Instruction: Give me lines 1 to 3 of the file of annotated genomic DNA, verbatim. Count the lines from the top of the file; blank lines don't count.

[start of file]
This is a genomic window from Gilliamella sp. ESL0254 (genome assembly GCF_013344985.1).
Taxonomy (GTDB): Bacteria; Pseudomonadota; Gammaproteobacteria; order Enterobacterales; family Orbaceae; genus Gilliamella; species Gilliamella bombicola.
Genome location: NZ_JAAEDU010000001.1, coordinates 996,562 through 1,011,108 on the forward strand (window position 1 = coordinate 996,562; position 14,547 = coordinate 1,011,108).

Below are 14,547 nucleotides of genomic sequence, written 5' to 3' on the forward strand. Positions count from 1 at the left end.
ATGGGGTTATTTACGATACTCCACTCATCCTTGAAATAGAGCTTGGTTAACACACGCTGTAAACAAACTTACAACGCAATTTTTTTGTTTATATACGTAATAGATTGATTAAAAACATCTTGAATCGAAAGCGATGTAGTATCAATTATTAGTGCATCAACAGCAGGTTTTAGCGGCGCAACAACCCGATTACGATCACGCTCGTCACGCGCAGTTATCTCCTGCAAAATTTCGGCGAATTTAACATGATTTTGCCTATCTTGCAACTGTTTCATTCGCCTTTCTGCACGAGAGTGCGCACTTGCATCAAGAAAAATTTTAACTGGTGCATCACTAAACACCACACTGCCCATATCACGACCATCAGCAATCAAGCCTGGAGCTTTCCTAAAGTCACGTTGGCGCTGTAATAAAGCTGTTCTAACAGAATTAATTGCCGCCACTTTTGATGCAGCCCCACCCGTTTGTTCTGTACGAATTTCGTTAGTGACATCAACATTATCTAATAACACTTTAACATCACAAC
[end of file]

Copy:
This is a genomic window from Gilliamella sp. ESL0254 (genome assembly GCF_013344985.1).
Taxonomy (GTDB): Bacteria; Pseudomonadota; Gammaproteobacteria; order Enterobacterales; family Orbaceae; genus Gilliamella; species Gilliamella bombicola.
Genome location: NZ_JAAEDU010000001.1, coordinates 996,562 through 1,011,108 on the forward strand (window position 1 = coordinate 996,562; position 14,547 = coordinate 1,011,108).